Within the realm of weather forecasting for fishing on the high seas, one caveat supersedes all others: Rely only on marine weather reporting. The conditions you might experience on land — or on “the hill,” as it’s sometimes called — often vary drastically from conditions well offshore.
For coastal fishing, this is not such a strong caveat. But winds can be more powerful nearshore compared with on land, and tides certainly have an effect on everything.
What you choose as your marine-weather source can make all the difference in ensuring a safe, fun day on the water. That source can also provide incredible data specifically for finding fish, such as sea-surface temperature and tide and current information.
Weather-source options include the old standby, NOAA’s marine weather radio, plus much newer technology in the form of apps for smartphones and tablets, Raymarine’s Theyr GRIB Viewer, PC-based weather software and services, and SiriusXM’s satellite marine service.
Apps, Software and Satellites
Apps such as Buoyweather and AccuWeather Marine Weather, along with GRIB Viewer, an embedded service within the most recent Raymarine LightHouse II software update for multifunction displays, depend on a Wi-Fi or cellular-phone connection. Their use is therefore limited to zones where connectivity exists. They can be excellent sources of weather information before you leave the dock and anywhere you might boat within that range of service.
Many mobile-device apps are free or cost just a few dollars, but they can be somewhat limited in their capabilities, and they display on a fairly small screen apart from your onboard electronic charts.
Theyr’s marine-weather service for Raymarine’s Viewer costs $14.99 a month (or $99.99 a year), requires no additional hardware, and offers detailed marine information, including wind and wave data, barometric pressure, sea-surface temperature and Nexrad radar — and all of that worldwide. It also displays on any and all Raymarine multifunction displays aboard.
NOAA’s weather radio works within the range of your VHF, which depends on the type of radio and antenna you use and can amount to as much as 20 miles. It’s also limited to brief zone forecasts.
For dynamic, visual information well offshore, SiriusXM’s satellite weather service offers a robust option. (Several PC-based software programs offer weather information, but require a costly and slow connection via an expensive satellite antenna.)
Anglers can also use radar to see weather activity approaching. But while you can track those systems, you receive no other information about them.
To connect SiriusXM to your electronics, you usually need a receiver, which can come in the form of a black-box computer plus an antenna, or as a combination antenna/receiver. The receiver pairs with your brand of multifunction display and typically costs $700 to $800. With the hardware installed, you need a monthly subscription ($29.99 for coastal; $54.99 for offshore), which can include marine weather only or, for an additional fee, more than 140 channels of SiriusXM radio.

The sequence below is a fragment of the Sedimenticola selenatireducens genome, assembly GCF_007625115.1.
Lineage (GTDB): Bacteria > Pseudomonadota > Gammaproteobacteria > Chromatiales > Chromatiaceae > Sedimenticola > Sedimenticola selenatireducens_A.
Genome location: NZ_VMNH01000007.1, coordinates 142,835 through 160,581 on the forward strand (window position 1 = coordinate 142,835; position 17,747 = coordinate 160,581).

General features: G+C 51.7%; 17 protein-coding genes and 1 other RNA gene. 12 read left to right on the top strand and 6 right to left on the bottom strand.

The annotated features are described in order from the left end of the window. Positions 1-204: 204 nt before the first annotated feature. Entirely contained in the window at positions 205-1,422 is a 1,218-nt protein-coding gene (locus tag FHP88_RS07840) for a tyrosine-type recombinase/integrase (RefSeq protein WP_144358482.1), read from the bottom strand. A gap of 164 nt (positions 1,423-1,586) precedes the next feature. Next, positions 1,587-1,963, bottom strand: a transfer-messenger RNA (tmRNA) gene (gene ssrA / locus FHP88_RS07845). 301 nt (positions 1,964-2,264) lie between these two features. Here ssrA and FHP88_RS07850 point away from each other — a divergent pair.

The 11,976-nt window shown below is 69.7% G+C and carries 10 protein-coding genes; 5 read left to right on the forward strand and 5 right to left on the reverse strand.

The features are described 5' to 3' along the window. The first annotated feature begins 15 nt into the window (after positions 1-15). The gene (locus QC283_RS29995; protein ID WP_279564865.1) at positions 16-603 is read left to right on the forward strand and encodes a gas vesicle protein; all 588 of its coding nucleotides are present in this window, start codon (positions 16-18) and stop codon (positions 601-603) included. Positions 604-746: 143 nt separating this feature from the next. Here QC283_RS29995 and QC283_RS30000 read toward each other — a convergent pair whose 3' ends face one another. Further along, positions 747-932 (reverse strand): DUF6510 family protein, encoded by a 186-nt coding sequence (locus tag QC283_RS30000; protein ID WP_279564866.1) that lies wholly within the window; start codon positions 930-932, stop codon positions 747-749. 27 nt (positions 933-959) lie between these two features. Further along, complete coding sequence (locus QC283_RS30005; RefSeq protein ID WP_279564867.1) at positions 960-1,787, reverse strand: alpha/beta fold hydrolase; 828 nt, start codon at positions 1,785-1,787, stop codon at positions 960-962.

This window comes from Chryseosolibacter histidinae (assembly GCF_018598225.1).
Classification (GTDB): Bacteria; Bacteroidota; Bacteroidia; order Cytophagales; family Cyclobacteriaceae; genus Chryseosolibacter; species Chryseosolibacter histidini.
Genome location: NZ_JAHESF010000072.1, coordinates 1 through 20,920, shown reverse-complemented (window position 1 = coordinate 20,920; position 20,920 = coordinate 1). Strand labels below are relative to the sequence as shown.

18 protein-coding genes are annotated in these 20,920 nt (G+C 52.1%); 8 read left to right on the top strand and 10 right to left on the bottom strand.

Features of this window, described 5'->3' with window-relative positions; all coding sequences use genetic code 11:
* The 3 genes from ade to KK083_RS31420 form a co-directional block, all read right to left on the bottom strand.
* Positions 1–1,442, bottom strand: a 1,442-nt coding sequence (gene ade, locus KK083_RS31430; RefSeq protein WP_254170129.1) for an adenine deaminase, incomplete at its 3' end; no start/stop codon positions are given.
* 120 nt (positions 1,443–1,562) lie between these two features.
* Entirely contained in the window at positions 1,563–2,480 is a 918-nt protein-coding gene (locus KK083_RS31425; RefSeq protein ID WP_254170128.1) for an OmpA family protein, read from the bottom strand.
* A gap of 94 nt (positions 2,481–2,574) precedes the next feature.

Activation costs $25 and is as simple as providing your receiver number to Sirius, which sends a wake-up signal.
The Marine Offshore package includes a long list of data, including graphical weather radar; cloud-to-cloud and cloud-to-ground lightning; high-resolution coastal and offshore wave heights, direction and intervals; high-res sea-surface temperatures; pressure isobars; text forecasts; extended and tropical forecasts; buoy data; and even roadside fuel prices.
“Our number one client is definitely the offshore fisherman,” says Dan Dickerson, senior manager for SiriusXM aviation and marine services. “He is going to use every tool in the toolbox to get to fish faster. Behind that is a mix between the coastal cruiser and coastal fisherman.”
The most critical piece of SiriusXM information for all boaters, Dickerson says, is what kind of front is coming toward them and at what clip. “Captains will come to boat shows and tell us how many times the service has saved their bacon,” he says.
Other hidden gems include lightning reports. “Most of our hardware providers have allowed anglers to set up a guard zone, so if lightning strikes within 5 miles, you’ll know,” says Dickerson.
Lightning is detected by a ground base station and updated every five minutes. Wind predictions can be more difficult because real-time information requires a sensor, something not available everywhere on the water. Meteorologists use computer models to crunch the data. SiriusXM also provides storm-cell attributes that detail the speed and direction of a storm cell. “You will know if it’s going to miss you to the north or south. It’s a more intense look at what you need to stay away from or be prepared for,” Dickerson says.
Display resolution for data such as wind, waves and sea-surface temperature continues to improve. Atlantic and Pacific pixel resolution can be as great as 1 kilometer by 1 kilometer per pixel.
With SiriusXM displaying on a plotter, you can also overlay a variety of data. You can look at wave heights, pressure isobars, wind direction and sea-surface temperature simultaneously while you track ongoing storms — above your favorite charts. And you can do this throughout North America and parts of the Caribbean.
Dickerson says feedback from captains will likely result in additional weather- and ocean-data offerings in the future. “For instance, chlorophyll is not something we have at this time,” he says. “We would like to put that out there because that’s what fishermen want. But I can’t share many details right now.”
Depending on your boat and fishing style, choose a weather source that gives you the best real-time information. And most importantly, heed the warnings that the source provides.